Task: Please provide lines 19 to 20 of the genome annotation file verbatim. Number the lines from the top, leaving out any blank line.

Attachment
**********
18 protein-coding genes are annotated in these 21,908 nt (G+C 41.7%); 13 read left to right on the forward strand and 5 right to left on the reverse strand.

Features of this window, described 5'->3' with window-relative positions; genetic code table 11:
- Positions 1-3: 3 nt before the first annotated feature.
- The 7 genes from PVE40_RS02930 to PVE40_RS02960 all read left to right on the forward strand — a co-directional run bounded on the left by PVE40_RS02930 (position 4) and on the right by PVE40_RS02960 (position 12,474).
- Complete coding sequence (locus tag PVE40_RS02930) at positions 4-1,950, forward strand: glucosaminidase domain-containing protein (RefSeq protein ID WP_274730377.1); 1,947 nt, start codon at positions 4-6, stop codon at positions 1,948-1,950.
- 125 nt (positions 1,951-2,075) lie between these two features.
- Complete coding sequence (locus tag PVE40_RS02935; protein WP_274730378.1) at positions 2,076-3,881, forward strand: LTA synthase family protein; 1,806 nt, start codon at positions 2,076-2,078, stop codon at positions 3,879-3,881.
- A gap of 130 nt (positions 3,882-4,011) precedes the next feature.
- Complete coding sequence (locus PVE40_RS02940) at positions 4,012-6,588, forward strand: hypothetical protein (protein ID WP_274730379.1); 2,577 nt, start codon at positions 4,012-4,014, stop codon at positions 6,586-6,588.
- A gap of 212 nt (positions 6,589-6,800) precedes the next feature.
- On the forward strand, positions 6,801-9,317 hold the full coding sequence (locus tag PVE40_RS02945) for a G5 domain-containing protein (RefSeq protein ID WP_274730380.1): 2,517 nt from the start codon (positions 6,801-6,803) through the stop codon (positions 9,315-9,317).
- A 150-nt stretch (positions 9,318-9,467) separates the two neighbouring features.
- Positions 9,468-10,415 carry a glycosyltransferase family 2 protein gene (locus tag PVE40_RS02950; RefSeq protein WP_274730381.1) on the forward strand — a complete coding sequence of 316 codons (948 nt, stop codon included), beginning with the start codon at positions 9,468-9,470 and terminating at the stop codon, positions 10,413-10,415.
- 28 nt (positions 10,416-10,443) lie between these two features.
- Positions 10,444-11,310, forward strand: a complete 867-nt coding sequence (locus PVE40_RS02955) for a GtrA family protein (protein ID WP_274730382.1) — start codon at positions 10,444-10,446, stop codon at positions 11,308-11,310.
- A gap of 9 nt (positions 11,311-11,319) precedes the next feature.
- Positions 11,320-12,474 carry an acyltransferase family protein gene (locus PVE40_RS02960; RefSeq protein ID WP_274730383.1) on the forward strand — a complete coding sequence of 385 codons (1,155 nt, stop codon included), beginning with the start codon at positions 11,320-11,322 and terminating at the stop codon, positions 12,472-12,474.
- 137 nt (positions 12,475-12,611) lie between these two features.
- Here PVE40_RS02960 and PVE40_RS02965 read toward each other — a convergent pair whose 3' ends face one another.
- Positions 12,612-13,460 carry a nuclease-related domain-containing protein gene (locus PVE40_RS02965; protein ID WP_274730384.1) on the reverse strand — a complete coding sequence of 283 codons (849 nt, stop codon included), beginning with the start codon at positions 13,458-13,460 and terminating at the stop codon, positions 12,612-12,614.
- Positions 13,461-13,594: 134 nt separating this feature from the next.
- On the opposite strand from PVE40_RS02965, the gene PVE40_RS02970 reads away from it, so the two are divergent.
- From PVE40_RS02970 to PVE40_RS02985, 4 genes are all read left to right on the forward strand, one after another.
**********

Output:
- Here PVE40_RS02960 and PVE40_RS02965 read toward each other — a convergent pair whose 3' ends face one another.
- Positions 12,612-13,460 carry a nuclease-related domain-containing protein gene (locus PVE40_RS02965; protein ID WP_274730384.1) on the reverse strand — a complete coding sequence of 283 codons (849 nt, stop codon included), beginning with the start codon at positions 13,458-13,460 and terminating at the stop codon, positions 12,612-12,614.